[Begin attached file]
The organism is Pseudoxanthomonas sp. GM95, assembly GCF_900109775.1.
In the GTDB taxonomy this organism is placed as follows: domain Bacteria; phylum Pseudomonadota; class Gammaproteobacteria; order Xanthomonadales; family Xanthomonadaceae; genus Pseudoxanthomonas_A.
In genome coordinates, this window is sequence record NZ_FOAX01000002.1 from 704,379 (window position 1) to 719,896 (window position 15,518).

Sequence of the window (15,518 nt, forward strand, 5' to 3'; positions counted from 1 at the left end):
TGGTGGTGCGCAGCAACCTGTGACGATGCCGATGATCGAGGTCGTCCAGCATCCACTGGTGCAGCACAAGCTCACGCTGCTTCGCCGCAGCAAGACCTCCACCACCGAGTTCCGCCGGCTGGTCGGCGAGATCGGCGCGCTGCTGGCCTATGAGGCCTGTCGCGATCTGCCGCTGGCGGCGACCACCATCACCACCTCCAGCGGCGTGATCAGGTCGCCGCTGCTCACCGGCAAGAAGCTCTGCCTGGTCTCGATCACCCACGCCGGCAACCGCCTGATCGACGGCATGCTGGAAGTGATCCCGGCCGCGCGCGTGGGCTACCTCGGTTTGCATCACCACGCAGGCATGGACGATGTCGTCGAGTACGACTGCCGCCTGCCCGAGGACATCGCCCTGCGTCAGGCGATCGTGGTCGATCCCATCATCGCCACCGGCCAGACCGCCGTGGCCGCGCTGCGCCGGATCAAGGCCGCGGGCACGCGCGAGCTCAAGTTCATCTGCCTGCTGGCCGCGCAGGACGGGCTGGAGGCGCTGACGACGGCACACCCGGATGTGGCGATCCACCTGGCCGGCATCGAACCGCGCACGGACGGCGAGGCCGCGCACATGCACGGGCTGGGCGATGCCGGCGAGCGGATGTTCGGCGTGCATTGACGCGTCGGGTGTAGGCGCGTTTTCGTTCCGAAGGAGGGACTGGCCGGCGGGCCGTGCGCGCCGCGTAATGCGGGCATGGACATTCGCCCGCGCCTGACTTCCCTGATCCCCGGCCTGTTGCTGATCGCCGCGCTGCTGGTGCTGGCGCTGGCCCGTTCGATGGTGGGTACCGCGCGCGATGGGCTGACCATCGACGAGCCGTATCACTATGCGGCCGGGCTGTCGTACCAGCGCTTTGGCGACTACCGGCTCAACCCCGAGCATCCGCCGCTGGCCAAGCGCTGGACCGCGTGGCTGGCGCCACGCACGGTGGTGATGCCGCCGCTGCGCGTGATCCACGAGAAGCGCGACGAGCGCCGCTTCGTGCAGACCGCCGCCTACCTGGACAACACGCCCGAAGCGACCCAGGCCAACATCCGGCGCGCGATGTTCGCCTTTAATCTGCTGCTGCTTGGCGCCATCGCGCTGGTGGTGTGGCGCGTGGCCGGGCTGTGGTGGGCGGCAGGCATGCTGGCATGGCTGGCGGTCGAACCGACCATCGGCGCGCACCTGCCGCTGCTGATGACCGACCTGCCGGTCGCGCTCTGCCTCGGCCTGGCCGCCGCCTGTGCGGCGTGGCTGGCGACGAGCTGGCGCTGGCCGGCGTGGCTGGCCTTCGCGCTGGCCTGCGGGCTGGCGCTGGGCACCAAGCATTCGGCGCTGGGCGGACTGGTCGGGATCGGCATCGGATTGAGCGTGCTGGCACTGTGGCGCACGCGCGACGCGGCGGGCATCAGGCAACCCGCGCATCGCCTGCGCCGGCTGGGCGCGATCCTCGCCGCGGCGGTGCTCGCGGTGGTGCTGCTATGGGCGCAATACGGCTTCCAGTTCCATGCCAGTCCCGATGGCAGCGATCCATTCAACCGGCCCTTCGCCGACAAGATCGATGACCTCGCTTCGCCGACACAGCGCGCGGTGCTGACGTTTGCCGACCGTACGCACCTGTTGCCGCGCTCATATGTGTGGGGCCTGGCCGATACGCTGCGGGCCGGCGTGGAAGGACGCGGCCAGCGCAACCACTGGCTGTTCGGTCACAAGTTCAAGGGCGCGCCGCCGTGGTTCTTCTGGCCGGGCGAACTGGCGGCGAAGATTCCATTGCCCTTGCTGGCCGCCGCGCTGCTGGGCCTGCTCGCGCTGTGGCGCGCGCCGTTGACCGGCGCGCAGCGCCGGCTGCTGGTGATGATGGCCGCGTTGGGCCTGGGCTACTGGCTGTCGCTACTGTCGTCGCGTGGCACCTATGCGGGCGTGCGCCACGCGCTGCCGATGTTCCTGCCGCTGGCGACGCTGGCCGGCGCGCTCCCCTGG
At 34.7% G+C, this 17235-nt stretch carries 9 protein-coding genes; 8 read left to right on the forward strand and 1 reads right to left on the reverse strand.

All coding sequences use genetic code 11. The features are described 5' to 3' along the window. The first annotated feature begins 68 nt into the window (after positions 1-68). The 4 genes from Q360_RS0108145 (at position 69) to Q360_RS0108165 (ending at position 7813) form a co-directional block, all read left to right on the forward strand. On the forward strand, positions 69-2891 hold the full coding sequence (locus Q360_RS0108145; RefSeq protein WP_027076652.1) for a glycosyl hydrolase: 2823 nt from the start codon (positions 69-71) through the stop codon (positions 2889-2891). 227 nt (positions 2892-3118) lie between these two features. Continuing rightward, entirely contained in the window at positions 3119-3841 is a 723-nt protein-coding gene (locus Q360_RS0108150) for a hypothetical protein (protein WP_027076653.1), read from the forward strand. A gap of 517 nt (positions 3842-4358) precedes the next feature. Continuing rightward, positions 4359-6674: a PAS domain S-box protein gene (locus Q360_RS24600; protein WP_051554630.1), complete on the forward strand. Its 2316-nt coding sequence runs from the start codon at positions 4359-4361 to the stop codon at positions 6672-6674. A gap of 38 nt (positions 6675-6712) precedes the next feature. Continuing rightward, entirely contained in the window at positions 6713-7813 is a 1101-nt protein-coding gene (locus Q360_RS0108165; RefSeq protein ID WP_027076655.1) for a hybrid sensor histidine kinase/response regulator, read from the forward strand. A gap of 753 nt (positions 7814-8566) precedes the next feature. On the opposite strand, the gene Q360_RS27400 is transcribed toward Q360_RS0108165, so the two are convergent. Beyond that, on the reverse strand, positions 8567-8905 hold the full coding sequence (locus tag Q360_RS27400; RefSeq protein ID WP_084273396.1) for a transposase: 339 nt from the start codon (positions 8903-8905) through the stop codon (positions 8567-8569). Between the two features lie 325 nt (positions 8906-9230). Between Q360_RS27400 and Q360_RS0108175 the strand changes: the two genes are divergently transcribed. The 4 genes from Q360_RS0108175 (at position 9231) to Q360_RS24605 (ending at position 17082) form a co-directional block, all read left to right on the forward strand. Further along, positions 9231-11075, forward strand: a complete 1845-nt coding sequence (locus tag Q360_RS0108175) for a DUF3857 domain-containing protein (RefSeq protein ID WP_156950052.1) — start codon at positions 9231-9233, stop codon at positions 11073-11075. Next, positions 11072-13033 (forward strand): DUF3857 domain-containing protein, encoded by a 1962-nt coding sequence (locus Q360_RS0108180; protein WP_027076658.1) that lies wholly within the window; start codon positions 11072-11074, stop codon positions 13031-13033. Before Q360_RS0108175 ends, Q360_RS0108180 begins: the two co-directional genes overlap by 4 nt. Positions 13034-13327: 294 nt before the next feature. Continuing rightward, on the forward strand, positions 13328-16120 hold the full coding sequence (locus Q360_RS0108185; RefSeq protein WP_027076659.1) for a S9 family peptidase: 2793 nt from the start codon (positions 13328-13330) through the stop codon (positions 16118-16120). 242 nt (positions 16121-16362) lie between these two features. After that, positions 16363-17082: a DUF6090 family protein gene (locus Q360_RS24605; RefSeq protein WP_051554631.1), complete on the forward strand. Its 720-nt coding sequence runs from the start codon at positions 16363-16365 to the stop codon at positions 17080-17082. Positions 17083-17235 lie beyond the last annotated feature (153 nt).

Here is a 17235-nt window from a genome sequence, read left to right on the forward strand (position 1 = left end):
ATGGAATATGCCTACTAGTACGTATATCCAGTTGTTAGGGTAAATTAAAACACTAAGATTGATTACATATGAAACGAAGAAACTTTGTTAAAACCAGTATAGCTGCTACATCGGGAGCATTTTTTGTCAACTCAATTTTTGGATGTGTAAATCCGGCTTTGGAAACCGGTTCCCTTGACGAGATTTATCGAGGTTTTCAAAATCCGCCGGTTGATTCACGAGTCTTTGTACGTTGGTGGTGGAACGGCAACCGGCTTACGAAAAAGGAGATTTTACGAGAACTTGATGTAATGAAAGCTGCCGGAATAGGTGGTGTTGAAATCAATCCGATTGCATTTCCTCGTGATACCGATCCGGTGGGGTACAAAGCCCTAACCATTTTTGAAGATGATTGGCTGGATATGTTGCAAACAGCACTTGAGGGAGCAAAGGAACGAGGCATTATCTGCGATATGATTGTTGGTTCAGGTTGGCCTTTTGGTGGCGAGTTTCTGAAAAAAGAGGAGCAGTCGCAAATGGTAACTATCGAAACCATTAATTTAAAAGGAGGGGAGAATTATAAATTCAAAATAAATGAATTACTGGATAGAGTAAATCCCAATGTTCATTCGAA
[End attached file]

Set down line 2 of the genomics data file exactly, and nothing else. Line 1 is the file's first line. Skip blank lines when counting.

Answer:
In the GTDB taxonomy this organism is placed as follows: domain Bacteria; phylum Pseudomonadota; class Gammaproteobacteria; order Xanthomonadales; family Xanthomonadaceae; genus Pseudoxanthomonas_A.